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Mizel Foundation stops funding Encinitas grant program

ENCINITAS — A Colorado-based family foundation known for its local philanthropic efforts, has cut ties with Encinitas and its community grants program. 

Encinitas officials confirmed that the Mizel Family Foundation is no longer providing its $75,000 matching grant, which it has contributed to the city’s program since 2007. 

The community grant program doles out small grants to groups in the areas of arts and culture, the environment, economic development and recreation. 

City officials acknowledged the parting of ways on the city website and in a statement. 

“Yes, the City was informed that the Mizel Family Foundation will not be continuing their involvement in the program,” City spokeswoman Lois Yum said. “The City is very grateful to the Mizel Family Foundation for their financial contribution over many years to the Community Grant Program.”

The Coast News attempted to contact Larry Mizel, a Colorado businessman and family patriarch who is listed as the foundation’s president on its nonprofit filings.

Mizel’s secretary at his company, MDC Holdings said that “Larry never speaks to the press,” and told the reporter to seek further comment from the city.

Mayor Catherine Blakespear said that the foundation’s withdrawal from the grant program has been in the works for months. She said she contacted Larry Mizel to see if they would reconsider the decision.

“He said that nothing happened to bring the decision on, but there was no chance of them reconsidering,” Blakespear said. “He said that ‘we just have other things we want to do with our money, and it was time to go in a different direction.'”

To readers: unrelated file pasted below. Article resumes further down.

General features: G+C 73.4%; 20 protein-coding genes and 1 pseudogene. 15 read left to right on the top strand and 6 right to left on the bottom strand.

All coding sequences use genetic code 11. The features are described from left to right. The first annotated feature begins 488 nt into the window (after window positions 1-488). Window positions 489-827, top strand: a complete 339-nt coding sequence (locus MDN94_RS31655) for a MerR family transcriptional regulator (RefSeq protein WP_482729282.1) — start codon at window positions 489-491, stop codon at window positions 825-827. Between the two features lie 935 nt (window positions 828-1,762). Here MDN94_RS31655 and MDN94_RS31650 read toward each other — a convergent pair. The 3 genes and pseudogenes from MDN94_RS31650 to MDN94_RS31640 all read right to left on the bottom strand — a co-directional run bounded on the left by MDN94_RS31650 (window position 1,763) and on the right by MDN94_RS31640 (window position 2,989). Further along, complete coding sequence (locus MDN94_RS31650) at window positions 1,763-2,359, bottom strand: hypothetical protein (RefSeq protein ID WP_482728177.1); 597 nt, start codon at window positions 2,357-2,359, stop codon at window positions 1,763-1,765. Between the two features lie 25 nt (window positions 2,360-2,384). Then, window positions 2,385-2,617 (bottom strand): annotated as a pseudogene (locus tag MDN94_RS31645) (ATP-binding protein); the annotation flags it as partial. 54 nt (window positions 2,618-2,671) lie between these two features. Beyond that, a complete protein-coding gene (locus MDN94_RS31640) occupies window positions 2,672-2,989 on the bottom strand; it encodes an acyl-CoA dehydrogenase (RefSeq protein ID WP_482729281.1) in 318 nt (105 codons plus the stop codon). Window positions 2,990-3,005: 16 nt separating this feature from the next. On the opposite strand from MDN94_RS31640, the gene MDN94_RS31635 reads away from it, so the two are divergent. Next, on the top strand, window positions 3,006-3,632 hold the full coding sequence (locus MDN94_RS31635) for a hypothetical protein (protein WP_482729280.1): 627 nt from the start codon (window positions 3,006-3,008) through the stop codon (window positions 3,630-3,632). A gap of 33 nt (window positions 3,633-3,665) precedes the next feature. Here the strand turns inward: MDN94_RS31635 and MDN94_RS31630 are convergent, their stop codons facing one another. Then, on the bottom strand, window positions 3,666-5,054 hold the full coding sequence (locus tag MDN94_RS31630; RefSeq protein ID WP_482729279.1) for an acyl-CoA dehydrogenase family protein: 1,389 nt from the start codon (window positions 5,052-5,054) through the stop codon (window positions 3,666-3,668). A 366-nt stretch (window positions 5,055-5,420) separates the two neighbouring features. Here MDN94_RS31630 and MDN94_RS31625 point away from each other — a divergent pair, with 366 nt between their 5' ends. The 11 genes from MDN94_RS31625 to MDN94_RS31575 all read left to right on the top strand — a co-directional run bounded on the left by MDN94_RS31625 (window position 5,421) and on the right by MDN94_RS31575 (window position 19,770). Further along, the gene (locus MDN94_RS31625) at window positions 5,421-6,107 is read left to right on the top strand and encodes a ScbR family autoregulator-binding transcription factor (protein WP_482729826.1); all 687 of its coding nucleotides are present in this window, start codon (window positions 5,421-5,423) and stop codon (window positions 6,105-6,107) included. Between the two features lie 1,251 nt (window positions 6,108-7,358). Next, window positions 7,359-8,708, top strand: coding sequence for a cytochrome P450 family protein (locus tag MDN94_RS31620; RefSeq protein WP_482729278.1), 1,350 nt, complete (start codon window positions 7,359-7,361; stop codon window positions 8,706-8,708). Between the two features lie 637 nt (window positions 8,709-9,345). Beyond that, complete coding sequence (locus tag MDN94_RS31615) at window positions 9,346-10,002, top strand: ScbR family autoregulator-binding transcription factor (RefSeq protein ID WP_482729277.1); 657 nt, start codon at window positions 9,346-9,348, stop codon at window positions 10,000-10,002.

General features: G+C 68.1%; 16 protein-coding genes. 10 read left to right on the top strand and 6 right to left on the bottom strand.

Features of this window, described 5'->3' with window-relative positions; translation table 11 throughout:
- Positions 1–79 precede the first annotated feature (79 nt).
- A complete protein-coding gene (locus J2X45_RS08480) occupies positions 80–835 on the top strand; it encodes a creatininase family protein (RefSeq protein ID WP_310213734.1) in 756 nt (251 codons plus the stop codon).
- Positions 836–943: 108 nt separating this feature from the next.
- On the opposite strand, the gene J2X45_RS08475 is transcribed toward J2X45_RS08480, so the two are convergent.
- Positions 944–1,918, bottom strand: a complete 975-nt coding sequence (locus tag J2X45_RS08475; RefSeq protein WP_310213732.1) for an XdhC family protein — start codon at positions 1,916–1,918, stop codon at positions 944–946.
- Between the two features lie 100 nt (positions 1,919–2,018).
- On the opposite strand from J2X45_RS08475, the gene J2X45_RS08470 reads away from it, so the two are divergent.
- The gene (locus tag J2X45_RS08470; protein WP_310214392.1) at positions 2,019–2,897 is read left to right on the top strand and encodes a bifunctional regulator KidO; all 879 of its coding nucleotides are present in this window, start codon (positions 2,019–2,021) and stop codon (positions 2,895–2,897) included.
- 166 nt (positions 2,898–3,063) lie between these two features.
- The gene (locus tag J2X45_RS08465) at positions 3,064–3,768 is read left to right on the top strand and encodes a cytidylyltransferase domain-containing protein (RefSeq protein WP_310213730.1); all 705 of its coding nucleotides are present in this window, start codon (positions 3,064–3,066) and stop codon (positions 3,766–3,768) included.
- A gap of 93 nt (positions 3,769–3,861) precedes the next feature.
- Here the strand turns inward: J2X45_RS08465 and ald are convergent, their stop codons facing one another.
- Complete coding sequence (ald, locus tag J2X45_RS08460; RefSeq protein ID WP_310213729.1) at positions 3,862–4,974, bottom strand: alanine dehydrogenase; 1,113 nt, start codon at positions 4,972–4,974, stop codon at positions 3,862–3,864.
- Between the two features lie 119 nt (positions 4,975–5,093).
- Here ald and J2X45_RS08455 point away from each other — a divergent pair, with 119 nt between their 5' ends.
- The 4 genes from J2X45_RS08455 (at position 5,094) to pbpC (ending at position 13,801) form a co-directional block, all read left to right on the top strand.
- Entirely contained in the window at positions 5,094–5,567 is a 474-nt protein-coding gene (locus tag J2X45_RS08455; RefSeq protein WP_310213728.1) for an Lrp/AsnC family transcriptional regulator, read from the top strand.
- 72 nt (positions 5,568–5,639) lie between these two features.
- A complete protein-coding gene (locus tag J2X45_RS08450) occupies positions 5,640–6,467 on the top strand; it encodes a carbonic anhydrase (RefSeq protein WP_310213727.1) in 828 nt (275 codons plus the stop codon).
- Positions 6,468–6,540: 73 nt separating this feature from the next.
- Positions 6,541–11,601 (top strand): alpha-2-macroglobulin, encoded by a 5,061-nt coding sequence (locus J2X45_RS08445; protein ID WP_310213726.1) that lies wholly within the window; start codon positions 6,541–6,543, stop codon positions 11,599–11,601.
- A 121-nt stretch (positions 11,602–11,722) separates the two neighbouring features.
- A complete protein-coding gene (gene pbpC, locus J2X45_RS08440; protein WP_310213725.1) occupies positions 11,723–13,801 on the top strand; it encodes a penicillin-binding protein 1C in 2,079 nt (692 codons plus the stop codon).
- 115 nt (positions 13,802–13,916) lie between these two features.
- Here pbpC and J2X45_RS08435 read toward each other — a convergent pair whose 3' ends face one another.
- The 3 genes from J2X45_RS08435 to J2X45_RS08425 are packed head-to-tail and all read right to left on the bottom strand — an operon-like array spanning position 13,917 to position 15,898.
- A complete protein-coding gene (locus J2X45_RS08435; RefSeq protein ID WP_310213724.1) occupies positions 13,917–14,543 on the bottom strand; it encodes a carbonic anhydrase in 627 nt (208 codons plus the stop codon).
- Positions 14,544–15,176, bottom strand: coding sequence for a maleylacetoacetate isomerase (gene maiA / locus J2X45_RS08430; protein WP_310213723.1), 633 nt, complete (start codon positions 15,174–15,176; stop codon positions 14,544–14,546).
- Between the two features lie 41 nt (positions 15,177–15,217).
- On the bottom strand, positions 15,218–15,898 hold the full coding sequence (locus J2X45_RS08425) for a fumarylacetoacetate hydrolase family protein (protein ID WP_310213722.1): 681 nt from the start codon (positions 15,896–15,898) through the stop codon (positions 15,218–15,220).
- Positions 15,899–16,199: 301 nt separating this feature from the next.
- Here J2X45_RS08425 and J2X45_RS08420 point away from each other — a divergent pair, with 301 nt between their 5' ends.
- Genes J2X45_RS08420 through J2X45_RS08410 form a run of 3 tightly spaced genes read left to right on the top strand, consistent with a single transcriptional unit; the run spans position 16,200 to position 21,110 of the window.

Blakespear said the decision was a disappointment.

“It’s a disappointment to have a loss of a funding partnership that seemed to be very successful and provide this great opportunity for our local community groups,” Blakespear said. “I also understand that things change, even though you always hope that something goes on indefinitely when there is a private source to support a richer community.

“I felt I owed it to the city and to the family to have a personal discussion and see if I could understand the decision,” Blakespear said. “He said there wasn’t anything wrong, so I take that at its face.”

The announcement comes a month before the application deadline for 2019-2020 grant awards, which are scheduled to be awarded June 12.

According to the city website, the city is seeking other funding partners.

Since the Mizel Foundation began matching the city’s contribution in 2007, the city has awarded nearly $2 million – $965,064 in city funds and $900,000 in matching funds from the foundation.

In its final year, 2018, the city awarded funding to 46 of the 53 groups requesting funding, including six organizations that made their case in front of the City Council to receive funding after their initial request was not granted.

The Mizel Foundation has also donated to a number of other organizations around the region, including several large Jewish organizations including Jewish Family Service of San Diego, the Coastal Roots Farm, and the Jewish Federation of San Diego County.

But the relationship between the city and the foundation has been strained in recent years. 

In 2016, the city declined an offer from the foundation to rename the city library after Patricia Mizel, the wife of Larry’s brother Steven, in exchange for a $2 million naming grant.

City officials said the library was among the city’s most important institutions, the name of which should not be up for sale, and said the offer would set a bad precedent citywide. 

According to a staff report in 2016, in exchange for the naming rights in perpetuity, the Mizel foundation offered the city $2 million — $1.5 million of which would have gone directly to the city and $500,000 to the Friends of the Encinitas Library group.

The gift would have been structured so the city would receive $500,000 after a memorandum of understanding is signed and naming sign is installed — $375,00 to the city and $125,000 to the Friends of the Library.

Both entities would receive the same allotment each year until the gift was fully paid.

At the time, the city council members repeatedly stated they didn’t want its rejection of the offer to signal a lack of appreciation for the foundation’s philanthropy.

The council in 2018 ultimately formed a subcommittee to explore renaming the library’s community center after Patricia Mizel. 

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